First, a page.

A few weeks ago, a Princeton University academic published a “CV of failures” – a list of career lows – in an attempt to “balance the record” and encourage others to endeavour in the face of disappointment.
Johannes Haushofer, an assistant professor of psychology and public affairs, modestly notes in the introduction to this resumé of rubbishness that “most of what I try fails, but these failures are often invisible, while the successes are visible”. This, he argues, imparts a skewed impression of a charmed career: a seemingly stellar ascension to academic heights unhindered by rejections and rebuffs. To offset this, Haushofer remorselessly lists such missteps as the “degree programs I did not get into” and his “paper rejections from academic journals”.
Failures, he reasons, are not always our own fault: “the world is stochastic, applications are crapshoots, and selection committees and referees have bad days”. It’s a nicely measured appraisal, although the “crapshooting” analogy suggests that the odds of getting an academic job are similar to those facing Marlon Brando in a homburg hat hustling dice in Guys and Dolls: extremely slim.
As I have previously noted on these pages, academics have a peculiar relationship with failure, coming as they often do from high-achieving student stock (“Missing the mark”, opinion, 20 August 2015). Appropriately enough, Haushofer credits the idea of a CV of failures to Melanie Stefan, a lecturer in biomedical sciences at the University of Edinburgh, who published an article on the subject in Nature in 2010: academics, it turns out, are so preoccupied by failure that they can make it the subject of their own research.
Indeed, the journalist Oliver Burkeman called upon a dazzling array of academics in a recent documentary on BBC Radio 4 titled The Impostors’ Survival Guide. It included contributions from Jasmine Vergauwe, who researches organisational psychology at Ghent University, and Jules Evans, policy director of the Centre for the History of Emotions at Queen Mary University of London. And the idea for the programme itself originates with an academic paper published in 1978 by Pauline Rose Clance and Suzanne Imes of Georgia State University, who identified an “impostor phenomenon” widespread among high-achieving women remarkable for their inability to internalise and accept their success.
The feeling of fraudulence and the anxiety that exposure awaits you at every turn is not exclusive to academics, of course, but there is perhaps a particular susceptibility to it that we might claim for our profession, because scholarly research is both subject to and intended for scrutiny. We live the life of the mind, hanging off peer reviews and citations, but we also often “perform” authority, as though our expertise and knowledge could be made visible in the ways that we teach, lecture and present papers – even if, internally, we might writhe with guilt at having engineered an elaborate dupe that must, eventually, be unveiled.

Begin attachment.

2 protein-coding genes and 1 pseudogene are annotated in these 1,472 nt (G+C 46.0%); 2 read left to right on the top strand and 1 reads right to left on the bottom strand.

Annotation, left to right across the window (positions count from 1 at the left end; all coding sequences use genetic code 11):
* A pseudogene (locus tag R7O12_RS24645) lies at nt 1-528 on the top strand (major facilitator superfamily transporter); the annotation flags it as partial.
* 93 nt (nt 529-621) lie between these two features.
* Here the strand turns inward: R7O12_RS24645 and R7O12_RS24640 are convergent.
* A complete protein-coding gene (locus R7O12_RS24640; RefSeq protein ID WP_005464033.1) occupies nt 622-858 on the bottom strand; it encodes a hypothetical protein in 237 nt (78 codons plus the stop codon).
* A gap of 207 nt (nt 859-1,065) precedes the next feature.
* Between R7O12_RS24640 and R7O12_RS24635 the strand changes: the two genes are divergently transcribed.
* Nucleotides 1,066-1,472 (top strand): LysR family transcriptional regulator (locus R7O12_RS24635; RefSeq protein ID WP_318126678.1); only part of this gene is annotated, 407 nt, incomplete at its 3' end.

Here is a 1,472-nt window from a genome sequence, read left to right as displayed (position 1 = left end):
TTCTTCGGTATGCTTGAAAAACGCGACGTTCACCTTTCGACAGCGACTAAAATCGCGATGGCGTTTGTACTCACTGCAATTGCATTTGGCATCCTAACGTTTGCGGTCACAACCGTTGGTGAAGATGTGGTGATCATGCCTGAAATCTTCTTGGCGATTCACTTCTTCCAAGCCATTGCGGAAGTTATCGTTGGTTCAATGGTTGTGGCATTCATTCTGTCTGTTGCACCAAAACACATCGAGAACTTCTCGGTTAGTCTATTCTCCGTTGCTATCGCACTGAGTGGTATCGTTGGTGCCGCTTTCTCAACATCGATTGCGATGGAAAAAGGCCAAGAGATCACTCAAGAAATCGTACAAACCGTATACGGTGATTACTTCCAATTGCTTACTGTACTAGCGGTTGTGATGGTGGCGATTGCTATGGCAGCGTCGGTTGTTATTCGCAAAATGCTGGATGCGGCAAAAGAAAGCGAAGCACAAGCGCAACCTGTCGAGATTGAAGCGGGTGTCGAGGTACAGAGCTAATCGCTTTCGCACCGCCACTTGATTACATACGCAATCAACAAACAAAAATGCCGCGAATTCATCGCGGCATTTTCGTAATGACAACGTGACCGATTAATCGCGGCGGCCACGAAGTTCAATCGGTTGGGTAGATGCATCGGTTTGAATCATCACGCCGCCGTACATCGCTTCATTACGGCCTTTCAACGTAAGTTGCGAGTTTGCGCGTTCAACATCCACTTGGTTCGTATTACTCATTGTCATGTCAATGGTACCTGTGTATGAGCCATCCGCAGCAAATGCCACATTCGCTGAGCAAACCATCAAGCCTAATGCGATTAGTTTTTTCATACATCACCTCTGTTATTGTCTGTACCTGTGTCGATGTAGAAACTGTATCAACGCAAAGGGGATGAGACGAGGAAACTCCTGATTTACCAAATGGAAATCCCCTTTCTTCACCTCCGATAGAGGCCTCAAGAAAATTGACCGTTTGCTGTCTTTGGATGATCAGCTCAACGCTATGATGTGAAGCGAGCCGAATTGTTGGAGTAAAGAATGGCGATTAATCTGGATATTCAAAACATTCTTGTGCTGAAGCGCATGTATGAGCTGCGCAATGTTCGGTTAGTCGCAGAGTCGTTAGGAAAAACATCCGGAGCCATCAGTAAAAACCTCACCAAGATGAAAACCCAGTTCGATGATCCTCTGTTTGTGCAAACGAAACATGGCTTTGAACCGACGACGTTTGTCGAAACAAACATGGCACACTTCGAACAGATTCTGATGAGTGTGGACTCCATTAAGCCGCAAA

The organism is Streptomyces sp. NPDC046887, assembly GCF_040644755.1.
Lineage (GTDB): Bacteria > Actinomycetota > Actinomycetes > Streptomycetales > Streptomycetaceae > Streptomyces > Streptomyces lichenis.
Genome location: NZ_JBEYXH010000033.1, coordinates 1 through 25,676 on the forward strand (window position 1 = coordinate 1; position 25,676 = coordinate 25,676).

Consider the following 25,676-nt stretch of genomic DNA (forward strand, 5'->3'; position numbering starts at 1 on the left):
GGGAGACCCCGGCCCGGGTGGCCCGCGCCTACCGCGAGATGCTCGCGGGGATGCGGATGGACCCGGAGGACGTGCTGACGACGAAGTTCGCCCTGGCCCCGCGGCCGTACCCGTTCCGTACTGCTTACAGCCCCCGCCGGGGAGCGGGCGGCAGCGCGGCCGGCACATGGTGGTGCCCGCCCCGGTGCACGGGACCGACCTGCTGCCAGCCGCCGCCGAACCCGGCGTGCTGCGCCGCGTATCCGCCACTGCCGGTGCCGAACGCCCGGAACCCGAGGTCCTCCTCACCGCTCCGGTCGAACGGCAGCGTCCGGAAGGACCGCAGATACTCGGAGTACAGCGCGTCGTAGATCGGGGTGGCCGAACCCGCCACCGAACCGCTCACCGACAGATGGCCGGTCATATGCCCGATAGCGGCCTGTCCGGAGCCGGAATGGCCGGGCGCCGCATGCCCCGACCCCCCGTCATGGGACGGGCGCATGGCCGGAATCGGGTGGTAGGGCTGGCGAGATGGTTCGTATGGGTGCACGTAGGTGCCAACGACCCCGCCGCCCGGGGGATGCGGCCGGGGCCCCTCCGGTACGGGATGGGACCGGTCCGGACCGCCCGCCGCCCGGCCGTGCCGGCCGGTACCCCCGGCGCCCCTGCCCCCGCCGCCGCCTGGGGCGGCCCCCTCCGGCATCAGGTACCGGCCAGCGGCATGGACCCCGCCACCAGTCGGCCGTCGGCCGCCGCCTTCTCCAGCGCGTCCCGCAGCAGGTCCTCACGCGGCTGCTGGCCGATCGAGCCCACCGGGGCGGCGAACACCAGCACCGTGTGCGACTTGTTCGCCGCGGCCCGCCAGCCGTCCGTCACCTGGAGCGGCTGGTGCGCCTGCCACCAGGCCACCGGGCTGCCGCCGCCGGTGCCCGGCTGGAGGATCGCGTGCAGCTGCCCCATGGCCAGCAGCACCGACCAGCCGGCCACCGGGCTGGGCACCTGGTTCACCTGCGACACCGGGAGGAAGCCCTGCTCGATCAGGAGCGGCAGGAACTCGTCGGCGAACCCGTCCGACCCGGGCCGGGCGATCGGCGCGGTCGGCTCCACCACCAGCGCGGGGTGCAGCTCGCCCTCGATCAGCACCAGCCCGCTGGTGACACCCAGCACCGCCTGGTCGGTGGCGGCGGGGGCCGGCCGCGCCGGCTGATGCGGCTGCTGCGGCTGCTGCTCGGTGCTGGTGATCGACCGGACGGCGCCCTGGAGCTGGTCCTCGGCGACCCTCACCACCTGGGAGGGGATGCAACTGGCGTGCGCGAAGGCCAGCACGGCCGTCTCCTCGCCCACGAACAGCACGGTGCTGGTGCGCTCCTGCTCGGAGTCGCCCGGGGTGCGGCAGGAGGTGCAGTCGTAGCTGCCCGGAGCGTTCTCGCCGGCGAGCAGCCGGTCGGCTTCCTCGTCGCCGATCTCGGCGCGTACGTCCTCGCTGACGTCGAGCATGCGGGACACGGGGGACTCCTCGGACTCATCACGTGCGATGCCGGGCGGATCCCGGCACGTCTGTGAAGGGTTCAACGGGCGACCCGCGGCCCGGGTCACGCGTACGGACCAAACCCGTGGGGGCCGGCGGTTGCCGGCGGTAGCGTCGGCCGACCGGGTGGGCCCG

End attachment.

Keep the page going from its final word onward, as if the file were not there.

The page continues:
For those of us who write, our prose can turn against us. Every sentence is overlaid with an internal monologue: a kind of running self-criticism so remorseless that it is a wonder that we manage to write at all. The irony is that despite the high levels of self-inspection that academic research so often demands, we are often incapable of judging ourselves fairly or reasonably.” We see ourselves, instead, in a mirror darkly.
In English studies, we aspire, rather loftily, to teach something called “critical thinking”. This is a vaguely defined idea of a sceptical alertness, but, at our worst (or best?), we are sceptical even about our ability to know anything at all. As Burkeman points out, there is often something ironic, or oddly involuted, at the heart of the impostor phenomenon: when we are most convinced of our fraudulence, we have been successful – at least, in the deception that lands us in such a predicament.
There are other, tougher ironies, too. The feeling of fraudulence amplifies with every triumph: the higher you rise, the more audacious your unwarranted success might seem. Burkeman cites the curious work of two US sociologists, Jessica Collett and Jade Avelis, whose survey of 460 doctoral students at the University of Notre Dame in 2013 revealed widespread feelings of fraudulence among the women in particular. Furthermore, the mentoring deployed to alleviate this resulted in a disastrous amplification: next to our high-ranking mentors, our sense of inadequacy only increases.
There is a consolatory idea that suffering from an inferiority complex is preferable to bullish attitudes of entitlement, and that feelings of inadequacy cultivate the more likeable qualities of modesty and humility. But the meek don’t always inherit the earth. Nietzsche, for one, lambastes piety and deference as forms of oppression, uncritically internalised as obedience. And the peculiar purchase that feelings of fraudulence seem to have among women might prompt us to query the agenda lying beneath the prizing of modesty and self-effacement.
In Elena Ferrante’s Neapolitan trilogy, the protagonist is a novelist whose interior monologue never quite permits her to believe in her own brilliance. She socialises with activists and academics, checking and rebuking herself continually: “I have to start studying again. How could I let myself go like this? Of course, if I want, I can fake some expertise and some enthusiasm. But I can’t go on like that, I’ve learned too many things that don’t count and very few that do.”
Perhaps the question is not so much whether we are impostors or not, nor even whether it’s best to embrace or overcome our feelings of fraudulence. Perhaps the issue is, rather, who decides what counts as success and what doesn’t – and how we carry on working nonetheless, beyond both our own judgement and that of others.
Shahidha Bari is lecturer in Romanticism at Queen Mary University of London.